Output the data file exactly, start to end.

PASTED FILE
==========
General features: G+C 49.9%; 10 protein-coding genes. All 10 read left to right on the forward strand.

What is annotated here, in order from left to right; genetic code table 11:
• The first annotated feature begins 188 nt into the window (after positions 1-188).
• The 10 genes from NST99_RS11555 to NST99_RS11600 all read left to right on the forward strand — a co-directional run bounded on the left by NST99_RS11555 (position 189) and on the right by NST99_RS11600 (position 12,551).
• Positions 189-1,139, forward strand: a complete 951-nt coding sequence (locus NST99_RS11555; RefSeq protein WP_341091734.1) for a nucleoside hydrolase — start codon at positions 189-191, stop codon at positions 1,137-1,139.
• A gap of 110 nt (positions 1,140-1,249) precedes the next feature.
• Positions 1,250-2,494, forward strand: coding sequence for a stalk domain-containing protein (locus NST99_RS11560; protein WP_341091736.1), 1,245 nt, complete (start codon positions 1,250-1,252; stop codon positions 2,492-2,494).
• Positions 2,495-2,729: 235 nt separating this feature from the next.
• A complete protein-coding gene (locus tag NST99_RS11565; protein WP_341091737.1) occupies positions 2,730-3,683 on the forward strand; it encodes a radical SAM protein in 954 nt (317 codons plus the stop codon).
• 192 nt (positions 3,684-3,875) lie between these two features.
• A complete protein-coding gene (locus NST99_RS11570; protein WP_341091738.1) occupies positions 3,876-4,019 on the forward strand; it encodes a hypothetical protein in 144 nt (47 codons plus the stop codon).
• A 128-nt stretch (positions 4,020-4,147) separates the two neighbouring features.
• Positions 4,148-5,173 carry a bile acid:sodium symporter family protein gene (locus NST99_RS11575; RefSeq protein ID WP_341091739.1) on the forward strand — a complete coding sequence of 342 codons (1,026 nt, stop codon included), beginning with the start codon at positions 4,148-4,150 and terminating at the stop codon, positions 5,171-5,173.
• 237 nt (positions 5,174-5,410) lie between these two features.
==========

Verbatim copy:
General features: G+C 49.9%; 10 protein-coding genes. All 10 read left to right on the forward strand.

What is annotated here, in order from left to right; genetic code table 11:
• The first annotated feature begins 188 nt into the window (after positions 1-188).
• The 10 genes from NST99_RS11555 to NST99_RS11600 all read left to right on the forward strand — a co-directional run bounded on the left by NST99_RS11555 (position 189) and on the right by NST99_RS11600 (position 12,551).
• Positions 189-1,139, forward strand: a complete 951-nt coding sequence (locus NST99_RS11555; RefSeq protein WP_341091734.1) for a nucleoside hydrolase — start codon at positions 189-191, stop codon at positions 1,137-1,139.
• A gap of 110 nt (positions 1,140-1,249) precedes the next feature.
• Positions 1,250-2,494, forward strand: coding sequence for a stalk domain-containing protein (locus NST99_RS11560; protein WP_341091736.1), 1,245 nt, complete (start codon positions 1,250-1,252; stop codon positions 2,492-2,494).
• Positions 2,495-2,729: 235 nt separating this feature from the next.
• A complete protein-coding gene (locus tag NST99_RS11565; protein WP_341091737.1) occupies positions 2,730-3,683 on the forward strand; it encodes a radical SAM protein in 954 nt (317 codons plus the stop codon).
• 192 nt (positions 3,684-3,875) lie between these two features.
• A complete protein-coding gene (locus NST99_RS11570; protein WP_341091738.1) occupies positions 3,876-4,019 on the forward strand; it encodes a hypothetical protein in 144 nt (47 codons plus the stop codon).
• A 128-nt stretch (positions 4,020-4,147) separates the two neighbouring features.
• Positions 4,148-5,173 carry a bile acid:sodium symporter family protein gene (locus NST99_RS11575; RefSeq protein ID WP_341091739.1) on the forward strand — a complete coding sequence of 342 codons (1,026 nt, stop codon included), beginning with the start codon at positions 4,148-4,150 and terminating at the stop codon, positions 5,171-5,173.
• 237 nt (positions 5,174-5,410) lie between these two features.